Humphead Parrotfish


A school of humphead parrotfish descend on the coral reef to feed and turn the age old coral into a fine sand that, in turn, forms islands.  Finding yourself engulfed by a large school of humphead parrotfish as they nonchalantly munch their way through acres of coral reef, is an experience not easily forgotten.

Guess what humphead parrotfish use that giant hump head for? 

Until recently no one ever knew what the large bony head was for. Recently videos and observations have shown, like large horned and humpheaded four legged beasts, the male humphead parrotfish use their bony head plate to ram each other in territorial disputes. The large male green humphead parrotfish ram each other in an explosive display of power that makes a loud cracking sound underwater.

We can imagine that if the sound of shrimp clicking, clacking and snapping is saturating while diving, the sound of two large males ramming their humpheads has to be feel like a thunderous clap, maybe even a palpable shockwave.

Other common names include bumphead parrotfish, humphead parrotfish, double-headed parrotfish, buffalo parrotfish, and giant parrotfish.

The humphead is the largest of the parrotfishes growing up to 4.3ftin length and weighing up to 101lbs . They are distinguished by beak-like teeth plates only partially covered by fleshy lips. Males and females look the same in this species. The juveniles start out a greenish brown colour with 5 bands of whitish spots arrayed vertically along their body. As the adults mature they develop a pronounced bump on their vertical head profile. When fully grown they range from olive or bluish-green to slate grey, with a yellowish to pink blaze down the front of their face.

Adults are sometimes confused with the juvenile Napoleon wrasse, which can be differentiated by 2 black lines running behind its eye.

Gregarious by nature, bumphead parrotfish form shoals of 20 to 100 fish, resting in shallow, sandy lagoon flats, around caves and shipwrecks at night. During the day, the adults move to the seaward side as they scour the coral reef for food.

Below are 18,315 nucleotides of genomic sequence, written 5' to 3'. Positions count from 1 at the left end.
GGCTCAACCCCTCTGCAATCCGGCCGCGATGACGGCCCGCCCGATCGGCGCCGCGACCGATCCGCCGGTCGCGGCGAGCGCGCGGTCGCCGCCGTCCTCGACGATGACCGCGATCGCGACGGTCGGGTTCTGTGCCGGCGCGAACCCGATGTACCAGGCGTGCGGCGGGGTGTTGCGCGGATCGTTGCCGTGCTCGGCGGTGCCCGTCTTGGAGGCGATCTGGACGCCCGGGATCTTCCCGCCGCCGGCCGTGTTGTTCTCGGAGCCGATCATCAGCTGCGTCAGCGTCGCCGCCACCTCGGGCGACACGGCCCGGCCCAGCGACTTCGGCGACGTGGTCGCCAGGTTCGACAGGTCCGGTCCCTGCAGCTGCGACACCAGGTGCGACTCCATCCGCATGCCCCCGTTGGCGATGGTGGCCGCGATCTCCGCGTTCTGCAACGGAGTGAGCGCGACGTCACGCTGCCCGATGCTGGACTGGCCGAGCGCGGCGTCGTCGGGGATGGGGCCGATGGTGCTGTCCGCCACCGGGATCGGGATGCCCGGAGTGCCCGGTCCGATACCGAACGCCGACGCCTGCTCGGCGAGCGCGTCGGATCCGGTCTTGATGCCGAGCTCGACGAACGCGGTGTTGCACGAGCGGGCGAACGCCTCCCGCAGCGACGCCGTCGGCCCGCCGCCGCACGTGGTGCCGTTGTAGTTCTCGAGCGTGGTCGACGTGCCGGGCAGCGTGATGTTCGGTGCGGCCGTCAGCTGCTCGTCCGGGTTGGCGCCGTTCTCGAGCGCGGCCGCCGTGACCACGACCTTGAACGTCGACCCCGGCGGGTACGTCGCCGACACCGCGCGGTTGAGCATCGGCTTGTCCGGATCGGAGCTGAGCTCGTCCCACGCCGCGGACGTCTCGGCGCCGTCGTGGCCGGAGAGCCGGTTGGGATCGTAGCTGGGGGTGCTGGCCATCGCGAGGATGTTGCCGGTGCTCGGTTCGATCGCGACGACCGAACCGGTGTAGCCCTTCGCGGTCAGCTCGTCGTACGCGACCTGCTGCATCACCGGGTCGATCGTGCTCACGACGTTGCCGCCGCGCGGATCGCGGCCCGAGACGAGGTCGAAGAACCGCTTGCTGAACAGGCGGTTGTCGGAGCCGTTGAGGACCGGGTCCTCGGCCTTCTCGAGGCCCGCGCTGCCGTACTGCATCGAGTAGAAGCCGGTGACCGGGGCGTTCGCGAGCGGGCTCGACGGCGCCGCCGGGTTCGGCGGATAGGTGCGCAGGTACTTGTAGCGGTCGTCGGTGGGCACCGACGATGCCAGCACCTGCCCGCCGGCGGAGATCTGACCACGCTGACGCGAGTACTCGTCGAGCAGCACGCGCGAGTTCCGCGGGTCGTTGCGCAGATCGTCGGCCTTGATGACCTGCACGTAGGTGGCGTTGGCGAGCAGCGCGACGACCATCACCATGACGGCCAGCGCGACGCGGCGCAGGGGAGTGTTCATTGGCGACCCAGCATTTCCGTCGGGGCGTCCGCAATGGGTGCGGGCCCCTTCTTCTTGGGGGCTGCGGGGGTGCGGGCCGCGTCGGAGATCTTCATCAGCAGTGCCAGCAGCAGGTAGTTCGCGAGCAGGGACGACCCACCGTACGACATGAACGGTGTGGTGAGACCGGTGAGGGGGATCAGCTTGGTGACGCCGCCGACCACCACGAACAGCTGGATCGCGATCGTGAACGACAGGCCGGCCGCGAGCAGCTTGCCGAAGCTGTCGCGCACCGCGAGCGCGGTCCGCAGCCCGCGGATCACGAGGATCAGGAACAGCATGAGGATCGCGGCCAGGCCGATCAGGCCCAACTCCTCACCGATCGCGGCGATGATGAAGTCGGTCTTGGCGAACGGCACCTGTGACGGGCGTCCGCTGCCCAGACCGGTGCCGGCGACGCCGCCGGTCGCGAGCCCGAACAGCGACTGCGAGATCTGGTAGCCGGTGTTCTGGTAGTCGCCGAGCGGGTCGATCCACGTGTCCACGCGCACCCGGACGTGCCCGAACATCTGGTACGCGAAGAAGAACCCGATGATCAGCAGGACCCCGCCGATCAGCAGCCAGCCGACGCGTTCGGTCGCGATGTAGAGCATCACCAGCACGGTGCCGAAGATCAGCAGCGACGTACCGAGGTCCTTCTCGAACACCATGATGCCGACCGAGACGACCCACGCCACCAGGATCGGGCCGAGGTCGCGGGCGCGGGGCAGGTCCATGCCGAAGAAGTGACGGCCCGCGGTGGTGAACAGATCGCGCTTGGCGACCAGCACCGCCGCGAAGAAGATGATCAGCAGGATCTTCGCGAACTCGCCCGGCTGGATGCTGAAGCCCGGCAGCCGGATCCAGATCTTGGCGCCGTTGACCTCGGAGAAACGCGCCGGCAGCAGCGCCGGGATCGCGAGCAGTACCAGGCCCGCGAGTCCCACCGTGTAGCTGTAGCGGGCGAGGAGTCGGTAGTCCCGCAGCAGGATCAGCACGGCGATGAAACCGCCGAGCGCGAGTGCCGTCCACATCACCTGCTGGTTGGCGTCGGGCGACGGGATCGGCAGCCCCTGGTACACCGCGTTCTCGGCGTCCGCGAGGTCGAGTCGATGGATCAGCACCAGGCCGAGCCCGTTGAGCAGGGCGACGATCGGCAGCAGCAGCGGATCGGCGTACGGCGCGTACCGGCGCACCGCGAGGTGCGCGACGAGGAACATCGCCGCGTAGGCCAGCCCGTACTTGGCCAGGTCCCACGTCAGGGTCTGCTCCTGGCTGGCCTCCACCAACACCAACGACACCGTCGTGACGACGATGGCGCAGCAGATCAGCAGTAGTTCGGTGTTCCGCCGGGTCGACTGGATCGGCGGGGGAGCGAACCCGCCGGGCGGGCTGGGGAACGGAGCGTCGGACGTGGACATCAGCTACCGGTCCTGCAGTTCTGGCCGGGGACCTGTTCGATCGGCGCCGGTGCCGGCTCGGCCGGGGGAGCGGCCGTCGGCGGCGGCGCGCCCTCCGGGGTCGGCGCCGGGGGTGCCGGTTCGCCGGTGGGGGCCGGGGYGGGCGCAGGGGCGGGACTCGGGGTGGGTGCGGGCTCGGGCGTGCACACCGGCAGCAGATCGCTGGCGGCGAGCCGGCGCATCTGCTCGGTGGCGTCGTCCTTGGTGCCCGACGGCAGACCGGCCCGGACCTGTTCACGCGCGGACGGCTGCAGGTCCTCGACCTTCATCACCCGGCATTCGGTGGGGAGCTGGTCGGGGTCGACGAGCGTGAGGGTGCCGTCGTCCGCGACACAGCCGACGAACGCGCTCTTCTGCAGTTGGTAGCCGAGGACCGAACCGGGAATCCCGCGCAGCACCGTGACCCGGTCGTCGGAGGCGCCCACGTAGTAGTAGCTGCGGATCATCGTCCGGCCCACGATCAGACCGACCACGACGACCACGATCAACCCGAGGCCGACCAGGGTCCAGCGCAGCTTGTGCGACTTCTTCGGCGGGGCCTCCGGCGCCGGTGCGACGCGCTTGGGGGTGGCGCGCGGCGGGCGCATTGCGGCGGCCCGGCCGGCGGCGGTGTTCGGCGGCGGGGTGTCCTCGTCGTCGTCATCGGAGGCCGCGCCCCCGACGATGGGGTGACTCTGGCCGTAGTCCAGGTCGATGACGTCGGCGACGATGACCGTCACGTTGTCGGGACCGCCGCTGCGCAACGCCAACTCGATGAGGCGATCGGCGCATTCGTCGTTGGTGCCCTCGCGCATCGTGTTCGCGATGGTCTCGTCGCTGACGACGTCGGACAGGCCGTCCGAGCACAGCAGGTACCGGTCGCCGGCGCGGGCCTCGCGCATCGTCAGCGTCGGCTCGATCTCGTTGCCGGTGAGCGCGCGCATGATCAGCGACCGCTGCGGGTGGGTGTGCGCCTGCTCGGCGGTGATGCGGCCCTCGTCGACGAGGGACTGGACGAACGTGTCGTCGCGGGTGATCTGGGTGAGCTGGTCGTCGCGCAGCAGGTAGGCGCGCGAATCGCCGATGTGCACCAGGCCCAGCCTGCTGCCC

Fun Facts about Humphead Parrotfish:

– The Green Humphead Parrotfish is the largest of the parrotfish species

– It feeds on a diet of live corals and algae that grow on the ocean bottom, and uses its large bulbous head to ram the coral to break it into smaller, more easily digested pieces.

– Its beak-like front teeth and pharyngeal teeth at the back of the throat adeptly grind down this food, reducing the hard coral to a paste and breaking down the algae. Any hard, un-nutritious material is passed out in the fish’s feces.

– The nice, fine sand found on beaches you like to squish your feet into is actually Humphead Parrotfish poop. Adult humphead parrotfish, which are estimated to consume five to six tones of coral each year, produce substantial amounts of sediment and influence the structure of coral reefs, thus playing an important role in the coral reef ecosystem

– Humphead parrotfish aggregate to spawn at a certain time each month, often around the time of the full moon, in reef channels and passages. Spawning often takes place in early morning (2) (5), when females release eggs to be fertilized in the water by the sperm released by the male. These large spawning aggregations may consist of around 100 individuals.

– Large groups of humphead parrotfish are also found when they are sleeping. These large fish can live to an age of at least 40 years

– The humphead parrotfish, can live to almost 40 years and develops a hump on their foreheads as they mature

– Numerous humphead parrotfish are found in one particular location. They are commonly found in groups within Tropical areas (30* degrees North- 24* degrees South).- The dorsal side of the green humphead parrotfish consist of nine dorsal spines and ten dorsa soft rays. These spines and rays are used as support of the fish as well as a backbone for protection from predators.

– The humphead parrotfish also has three anal spines, nine anal soft rays, and four median pre-dorsal scales. These are on the posterior side of the fish and have different functions Research has shown that each part of the fish contains different scales an example of this would be that, the median pre-dorsal scales are different than the scales that surround the body as they are larger and have a harder surface.

The Video: A school of humphead parrotfish descend on the coral reef to feed and turn the age old coral into a fine sand that, in turn, forms islands. Fascinating video from BBC natural history show Blue Planet. Narrated by Sir David Attenborough.

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February 5, 2016 |

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